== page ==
Last night while driving to the airport to drop off some friends, in the midst of an early-evening rainstorm that was as pleasant as it was unexpected, a woman approached the taxi looking for money, holding what looked to be a dead baby in her arms.
I'm not sure if the child was actually deceased. It was cloudy and dark, and the rain was persistent on the windshield, but still, there was an air of finality about the kid draped across her hands.
I'm telling you, this country...
Sometimes it's tough to take, is what I'm saying.
A squeegee kid in downtown Toronto wiping down your front windshield to make an extra coin is annoying, yes, but it doesn't usually force you into existential conundrums. But a woman wielding a child who, if not dead, is at least a)under age one, and b) seriously, almost mortally sick tapping on your window, looking for change, does, in fact, force you to question the workings of the universe.
This is a somewhat random tangent, but I was reminded, for reasons that are sensible, perhaps, to me and me alone, of a book called EYES WIDE OPEN, a memoir of Stanley Kubrick's final film written by his co-writer on the picture. It's an interesting read, although how accurate it is I can't quite judge; there are transcripts of endless late-night conversations between the filmmaker and the screenwriter, but I remain suspicious of their authenticity. Did he tape record these conversations? Are they half-remembered reconstructions from a vantage point of two years later? This remains unsaid.
Point is, the writer remarks on how he brought up the film version of SCHINDLER'S LIST, after Kubrick commented that there were no good films on the Holocaust. (Little known fact: Kubrick was actually Jewish -- but, like Norman Mailer, is one of the few twentieth century famous artists who did not make Judaism itself centrepieces of their art. Another little known fact: Kubrick, who was notorious for his refusal to fly, leading even his Vietnam-era picture FULL METAL JACKET to be shot in England, where the American filmmaker had settled, actually had a pilot's license. This kind of trivia fascinates me. Especially because I think Kubrick is a genius.)
"You think SCHINDLER'S LIST was about the Holocaust?" Kubrick asked. "SCHINDLER'S LIST was about six thousand Jews that lived. The Holocaust was about six million Jews that died."
And I can't for the life of me ascertain why, precisely, I thought of that comment last night, watching this poor woman with her probably-dead child knock on a taxi window, perhaps using the corpse for sympathy.
But I think it has something do with failure.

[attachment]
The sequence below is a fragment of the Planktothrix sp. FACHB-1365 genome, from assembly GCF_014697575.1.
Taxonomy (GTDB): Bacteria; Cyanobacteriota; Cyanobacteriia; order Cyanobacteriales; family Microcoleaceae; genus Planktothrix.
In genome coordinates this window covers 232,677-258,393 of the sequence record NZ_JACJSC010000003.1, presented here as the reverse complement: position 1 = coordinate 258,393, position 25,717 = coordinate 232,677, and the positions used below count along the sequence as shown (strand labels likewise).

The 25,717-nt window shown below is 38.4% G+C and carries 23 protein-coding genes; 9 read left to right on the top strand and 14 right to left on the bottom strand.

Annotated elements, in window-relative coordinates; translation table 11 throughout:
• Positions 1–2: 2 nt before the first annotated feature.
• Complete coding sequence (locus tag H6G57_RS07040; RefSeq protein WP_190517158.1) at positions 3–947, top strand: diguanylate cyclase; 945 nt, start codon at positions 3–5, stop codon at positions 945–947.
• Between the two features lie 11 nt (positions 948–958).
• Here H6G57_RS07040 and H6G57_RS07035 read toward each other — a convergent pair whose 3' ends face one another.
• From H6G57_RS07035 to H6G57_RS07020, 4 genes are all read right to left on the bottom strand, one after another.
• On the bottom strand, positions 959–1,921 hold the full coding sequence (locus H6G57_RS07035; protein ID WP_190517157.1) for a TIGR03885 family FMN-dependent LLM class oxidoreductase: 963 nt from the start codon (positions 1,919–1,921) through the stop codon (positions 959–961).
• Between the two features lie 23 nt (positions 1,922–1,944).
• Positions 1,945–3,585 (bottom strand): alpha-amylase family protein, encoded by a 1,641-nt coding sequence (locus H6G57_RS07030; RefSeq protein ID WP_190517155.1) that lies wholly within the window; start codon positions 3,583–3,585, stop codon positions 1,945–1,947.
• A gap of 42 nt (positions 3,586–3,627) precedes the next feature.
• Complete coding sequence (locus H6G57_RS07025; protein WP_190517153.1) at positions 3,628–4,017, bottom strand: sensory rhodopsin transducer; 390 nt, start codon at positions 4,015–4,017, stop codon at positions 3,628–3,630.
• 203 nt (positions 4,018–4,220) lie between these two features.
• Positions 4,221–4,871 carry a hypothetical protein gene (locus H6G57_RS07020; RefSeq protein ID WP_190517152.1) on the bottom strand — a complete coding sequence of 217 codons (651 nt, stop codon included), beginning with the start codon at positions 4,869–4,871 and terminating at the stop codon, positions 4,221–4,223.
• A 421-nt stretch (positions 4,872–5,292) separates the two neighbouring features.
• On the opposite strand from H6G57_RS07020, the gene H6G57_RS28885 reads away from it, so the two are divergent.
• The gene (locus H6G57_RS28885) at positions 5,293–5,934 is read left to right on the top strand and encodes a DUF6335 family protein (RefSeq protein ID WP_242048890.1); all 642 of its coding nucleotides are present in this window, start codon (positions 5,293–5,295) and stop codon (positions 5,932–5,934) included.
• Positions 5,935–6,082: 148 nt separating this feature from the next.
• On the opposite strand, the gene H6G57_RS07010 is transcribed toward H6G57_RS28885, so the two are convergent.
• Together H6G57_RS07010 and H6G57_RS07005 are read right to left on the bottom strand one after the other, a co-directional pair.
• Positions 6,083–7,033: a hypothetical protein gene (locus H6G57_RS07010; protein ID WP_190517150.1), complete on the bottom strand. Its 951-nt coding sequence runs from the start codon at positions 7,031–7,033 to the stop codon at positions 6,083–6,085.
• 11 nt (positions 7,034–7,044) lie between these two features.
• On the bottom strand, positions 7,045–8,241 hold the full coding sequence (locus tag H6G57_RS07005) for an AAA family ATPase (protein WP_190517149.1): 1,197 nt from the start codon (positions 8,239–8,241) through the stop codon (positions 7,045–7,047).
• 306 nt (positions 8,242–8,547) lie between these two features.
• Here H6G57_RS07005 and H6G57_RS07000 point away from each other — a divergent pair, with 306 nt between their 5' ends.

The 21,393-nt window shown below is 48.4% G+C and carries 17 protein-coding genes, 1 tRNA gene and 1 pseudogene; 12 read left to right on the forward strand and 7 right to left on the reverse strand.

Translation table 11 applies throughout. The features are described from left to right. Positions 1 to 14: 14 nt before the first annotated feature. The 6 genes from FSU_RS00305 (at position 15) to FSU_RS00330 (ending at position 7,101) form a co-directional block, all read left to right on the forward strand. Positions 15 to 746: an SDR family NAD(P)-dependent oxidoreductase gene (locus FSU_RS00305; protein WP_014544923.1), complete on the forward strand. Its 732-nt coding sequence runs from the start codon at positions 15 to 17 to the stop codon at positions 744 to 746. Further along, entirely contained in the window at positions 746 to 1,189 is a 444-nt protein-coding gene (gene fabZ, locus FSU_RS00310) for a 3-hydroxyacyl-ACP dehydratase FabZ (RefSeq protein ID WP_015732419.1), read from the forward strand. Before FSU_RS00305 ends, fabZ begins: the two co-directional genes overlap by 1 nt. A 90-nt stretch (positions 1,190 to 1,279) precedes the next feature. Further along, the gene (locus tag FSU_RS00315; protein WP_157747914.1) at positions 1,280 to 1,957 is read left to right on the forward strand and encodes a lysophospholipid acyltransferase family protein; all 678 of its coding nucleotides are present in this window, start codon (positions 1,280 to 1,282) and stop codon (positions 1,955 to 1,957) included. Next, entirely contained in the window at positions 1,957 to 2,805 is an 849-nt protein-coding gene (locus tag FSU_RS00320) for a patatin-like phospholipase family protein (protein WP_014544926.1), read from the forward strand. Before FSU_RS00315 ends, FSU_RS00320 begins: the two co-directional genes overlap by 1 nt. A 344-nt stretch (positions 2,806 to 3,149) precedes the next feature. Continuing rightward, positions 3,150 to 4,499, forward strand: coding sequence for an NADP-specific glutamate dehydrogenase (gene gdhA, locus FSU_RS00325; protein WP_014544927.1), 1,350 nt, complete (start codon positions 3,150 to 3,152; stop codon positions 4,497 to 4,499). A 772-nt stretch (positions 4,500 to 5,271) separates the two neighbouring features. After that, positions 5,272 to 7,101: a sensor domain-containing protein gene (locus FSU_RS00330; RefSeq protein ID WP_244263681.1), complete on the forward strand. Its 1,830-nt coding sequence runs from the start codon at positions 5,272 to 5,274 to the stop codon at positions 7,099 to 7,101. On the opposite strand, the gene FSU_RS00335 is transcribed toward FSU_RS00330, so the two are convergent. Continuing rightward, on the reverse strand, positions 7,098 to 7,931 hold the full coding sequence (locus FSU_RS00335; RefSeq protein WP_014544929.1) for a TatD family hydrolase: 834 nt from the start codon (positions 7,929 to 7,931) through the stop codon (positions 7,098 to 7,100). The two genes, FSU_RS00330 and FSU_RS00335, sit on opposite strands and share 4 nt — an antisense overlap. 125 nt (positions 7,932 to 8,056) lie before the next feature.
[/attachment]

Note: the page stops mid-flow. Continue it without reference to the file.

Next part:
Most people's lives are failures. Most people's lives are wretched. I'm not saying there isn't joy, and family, and pockets of contentment. It's just, after two years of living in a country that is the tenth worst in the world for women and children to live in, I've come to the conclusion that most people's lives are, in fact, very, very morbid and short and painful. It's just a fact. We're insulated from it back home, sheltered from it, but here, man, it confronts you. It shoves a dead baby in your face and says: Help me, motherfucker. Help me.
I think Kubrick was on to something. I'm not saying that I don't like SCHINDLER'S LIST, because I do think that it's a great film, and Spielberg's a great filmmaker, one who consistently shines the light into people's lives and elevates them.
But Kubrick was a darker soul. He understood that the true story of life in all its macabre glory is not about those who succeed. It's about all of those who fail. Is to make a film about the Holocaust which highlights the survival of a few immoral considering that the multitude that perished?
I don't know. I don't think so. Art has many chambers; some feature redemption, while others embrace nihilism.
But either way, sometimes life -- not often, but sometimes -- trumps art and invokes emotions that can't be replicated on a silver screen.
I was in a car last night, headed for the airport. A lady approached the car, in the rain, holding what may or may not have been a dead child, hoping that it would score her some extra cash.
I can only quote Morgan Freeman quoting Hemingway at the end of SEVEN, which I, in turn, have quoted before, yes, but man, it seems more and more apt. It's something that I have to cling to every now and then, when the night is long and the moon is gone and I realize that life is indifferent, absolutely, relentlessly indifferent, to who we are and what we want. Life couldn't give a fuck.
The Hemingway quote: "The world is a beautiful place, and it's worth fighting for."
Morgan Freeman said: "I agree with the second part."